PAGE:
Yet the work of the average city laborer, and in particular the industrial worker, involves little or no use of the intellect. He operates or “feeds” a machine, pulls a lever, pushes a button, tightens a nut on a bolt, or merely sits staring at a machine, watching for a slip-up. He mechanically checks accounts in an office and pushes buttons on an adding machine. He never has the opportunity of doing anything creative, or figuring out things for himself. A small band of specialists have done all the creative work. The average worker is only a glorified watchdog. He does not even have the satisfaction of making a complete product for himself.

Can such work be said to be human? Can it contribute much to the development of the personality? Is it in keeping with the honor and dignity of man, the rational animal, the creature with a soul; with man made to the image and likeness of God?

Again, by contrast, the work of the farmer presents an opportunity for developing the intellect; in fact, his work demands it. Unless the farmer is ingenious, calculating, creative, mentally alert, awake to the future as well as the past—unless he is all these things he cannot survive.

The intellectual virtues are four: art, science, wisdom, and prudence. The farmer is in a position to develop all of them. His work gives him opportunities to grow more perfect in them. His whole environment is a challenge to his intellectual powers and he receives every encouragement to respond.

The intellect and the will—these are the great glories of man. Why is it I that men in choosing a way of life ignore them? Why do they push them aside as secondary considerations? Why do they seek first the material things of lie: fine homes, fine cars, fine clothes; money, the largest possible income; the luxuries which money will buy; power; prestige (especially the social prestige which comes from being wealthy, being a money-maker, a success in the business world)?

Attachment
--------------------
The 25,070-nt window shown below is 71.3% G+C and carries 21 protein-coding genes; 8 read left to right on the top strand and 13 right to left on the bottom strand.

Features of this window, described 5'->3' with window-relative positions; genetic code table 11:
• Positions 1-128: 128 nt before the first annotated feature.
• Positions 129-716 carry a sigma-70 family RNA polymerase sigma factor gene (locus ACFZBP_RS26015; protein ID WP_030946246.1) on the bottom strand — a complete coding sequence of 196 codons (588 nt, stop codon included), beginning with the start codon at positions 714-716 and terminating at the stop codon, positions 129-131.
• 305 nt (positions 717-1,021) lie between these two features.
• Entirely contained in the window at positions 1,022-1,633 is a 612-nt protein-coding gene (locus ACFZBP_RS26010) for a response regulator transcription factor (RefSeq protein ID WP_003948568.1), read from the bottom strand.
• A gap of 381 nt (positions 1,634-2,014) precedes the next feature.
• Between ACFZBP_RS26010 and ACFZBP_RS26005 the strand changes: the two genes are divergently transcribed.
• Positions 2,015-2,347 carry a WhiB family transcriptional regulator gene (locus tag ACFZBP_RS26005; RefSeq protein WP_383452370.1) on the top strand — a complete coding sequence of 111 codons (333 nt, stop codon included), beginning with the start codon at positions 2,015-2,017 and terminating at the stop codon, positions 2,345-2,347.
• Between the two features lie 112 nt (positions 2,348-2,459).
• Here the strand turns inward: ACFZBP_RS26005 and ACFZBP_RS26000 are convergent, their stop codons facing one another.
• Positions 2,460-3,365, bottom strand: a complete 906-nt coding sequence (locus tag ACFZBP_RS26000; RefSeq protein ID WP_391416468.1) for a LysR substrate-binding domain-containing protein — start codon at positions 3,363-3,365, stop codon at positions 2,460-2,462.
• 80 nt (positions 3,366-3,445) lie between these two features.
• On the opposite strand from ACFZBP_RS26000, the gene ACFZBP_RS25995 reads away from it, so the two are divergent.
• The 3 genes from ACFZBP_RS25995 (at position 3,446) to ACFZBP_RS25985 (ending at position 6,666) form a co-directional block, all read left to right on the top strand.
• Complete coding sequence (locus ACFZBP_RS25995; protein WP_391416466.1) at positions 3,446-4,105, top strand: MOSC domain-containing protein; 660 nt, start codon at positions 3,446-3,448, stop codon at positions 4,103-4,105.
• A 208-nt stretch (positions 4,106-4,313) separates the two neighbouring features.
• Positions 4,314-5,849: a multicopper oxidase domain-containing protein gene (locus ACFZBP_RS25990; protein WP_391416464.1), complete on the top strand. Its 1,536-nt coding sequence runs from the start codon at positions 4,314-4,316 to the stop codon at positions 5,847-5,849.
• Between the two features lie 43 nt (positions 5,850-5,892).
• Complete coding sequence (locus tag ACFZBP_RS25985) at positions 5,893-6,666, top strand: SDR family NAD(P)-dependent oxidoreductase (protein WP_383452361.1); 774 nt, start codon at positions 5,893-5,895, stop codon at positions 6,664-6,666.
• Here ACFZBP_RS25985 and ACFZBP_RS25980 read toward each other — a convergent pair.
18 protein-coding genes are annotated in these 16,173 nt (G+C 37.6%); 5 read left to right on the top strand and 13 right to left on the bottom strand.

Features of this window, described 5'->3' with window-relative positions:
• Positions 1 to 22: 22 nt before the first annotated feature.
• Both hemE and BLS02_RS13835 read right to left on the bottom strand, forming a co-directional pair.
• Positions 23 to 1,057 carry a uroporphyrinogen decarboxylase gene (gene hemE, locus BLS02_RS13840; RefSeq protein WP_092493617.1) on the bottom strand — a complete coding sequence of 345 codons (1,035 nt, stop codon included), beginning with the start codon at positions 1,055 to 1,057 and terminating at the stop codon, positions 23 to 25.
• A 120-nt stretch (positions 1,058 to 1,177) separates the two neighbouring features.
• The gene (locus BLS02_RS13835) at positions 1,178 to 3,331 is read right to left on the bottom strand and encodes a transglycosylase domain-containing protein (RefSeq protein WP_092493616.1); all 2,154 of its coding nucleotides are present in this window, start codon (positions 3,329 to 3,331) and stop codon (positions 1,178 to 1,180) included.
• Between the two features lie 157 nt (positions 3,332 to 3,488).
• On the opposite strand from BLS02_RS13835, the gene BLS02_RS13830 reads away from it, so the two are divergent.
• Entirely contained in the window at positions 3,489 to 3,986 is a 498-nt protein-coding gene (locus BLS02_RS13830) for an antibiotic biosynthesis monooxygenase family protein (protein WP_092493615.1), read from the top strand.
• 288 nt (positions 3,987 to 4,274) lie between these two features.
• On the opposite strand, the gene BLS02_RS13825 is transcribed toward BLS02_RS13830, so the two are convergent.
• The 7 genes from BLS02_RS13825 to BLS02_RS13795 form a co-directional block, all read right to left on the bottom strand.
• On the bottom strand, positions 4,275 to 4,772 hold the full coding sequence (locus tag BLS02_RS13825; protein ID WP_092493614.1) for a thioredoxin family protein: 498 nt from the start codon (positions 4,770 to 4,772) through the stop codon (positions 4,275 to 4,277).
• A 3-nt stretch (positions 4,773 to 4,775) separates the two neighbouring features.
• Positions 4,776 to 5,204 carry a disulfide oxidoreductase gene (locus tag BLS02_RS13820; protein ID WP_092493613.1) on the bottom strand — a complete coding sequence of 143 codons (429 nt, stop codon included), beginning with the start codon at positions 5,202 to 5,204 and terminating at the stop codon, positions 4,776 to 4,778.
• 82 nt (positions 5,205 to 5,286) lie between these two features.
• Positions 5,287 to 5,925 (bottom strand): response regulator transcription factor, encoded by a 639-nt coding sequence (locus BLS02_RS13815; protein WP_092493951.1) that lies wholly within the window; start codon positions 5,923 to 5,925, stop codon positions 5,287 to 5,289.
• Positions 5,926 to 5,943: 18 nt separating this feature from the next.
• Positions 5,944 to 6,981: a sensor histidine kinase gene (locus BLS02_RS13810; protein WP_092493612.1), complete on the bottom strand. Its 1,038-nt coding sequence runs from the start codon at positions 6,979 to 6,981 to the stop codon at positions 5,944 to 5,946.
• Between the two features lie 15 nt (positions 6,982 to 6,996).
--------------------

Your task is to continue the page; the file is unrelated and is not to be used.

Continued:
When men begin to think first about choosing a way of life which will enable them to retain the opportunity for freedom, for developing the intellectual virtues, and for perfecting their God-like persons—then there will be a return to the Land.

III

What Are the Social Needs of Man?

There are three natural societies which minister to the needs of men and to which men in turn contribute: the Family, the Church, and the State. There are also secondary societies, such as guilds and parishes. All of these societies are handicapped by a predominance of great cities (and sixty per cent of the American people live in cities).

The family affords an example of the superiority of rural life as regards as society. The family on the land is ideally fitted for fulfilling the first end of marriage: the procreation and education of children.

The economic argument for birth control has little force on the farm. An additional child does not cause a drain on a family which produces most of its own food. And from the time children reach the age of reason they are contributing their part to the family production. There is plenty of space for the children to roam and play. There is an opportunity for training the children in the domestic virtues, of making them useful citizens, with a respect for work, discipline, property, and order. There is an absence of artificial dangers such as harass the city mother—busy streets and the like. There is a wholesome moral atmosphere, a healthy approach to the realities of life.

The secondary end of marriage, conjugal love, is likewise predisposed to develop in the rural family. The work of the husband and wife is common. They enjoy mutual understanding of problems, and there is necessity for close cooperation. They do not exist in two entirely different worlds while they work, but in a common shelter, which is the farm. The resulting unity enables them to know one another better and therefore opens the way for a deeper love.

As the family, so the other societies gain strength and vigor and enjoy increased solidarity among rural people.

The thoughtful person will conclude, therefore, that rural life has many things to offer which cannot be found in other ways of life. And he will see that it is precisely in those things which are most fundamental to the development of the person that the values of the farm are richest.

*

The farm is the home of the realist, and one considering a return to the farm must be realistic. There are many fanciful arguments for rural life. There are poetic and idealistic viewpoints of the grandeur of the farm. But one must be wary of such reasons. No strong foundation was ever built on fancy, and the one returning to the Land must not expect all beer and skittles.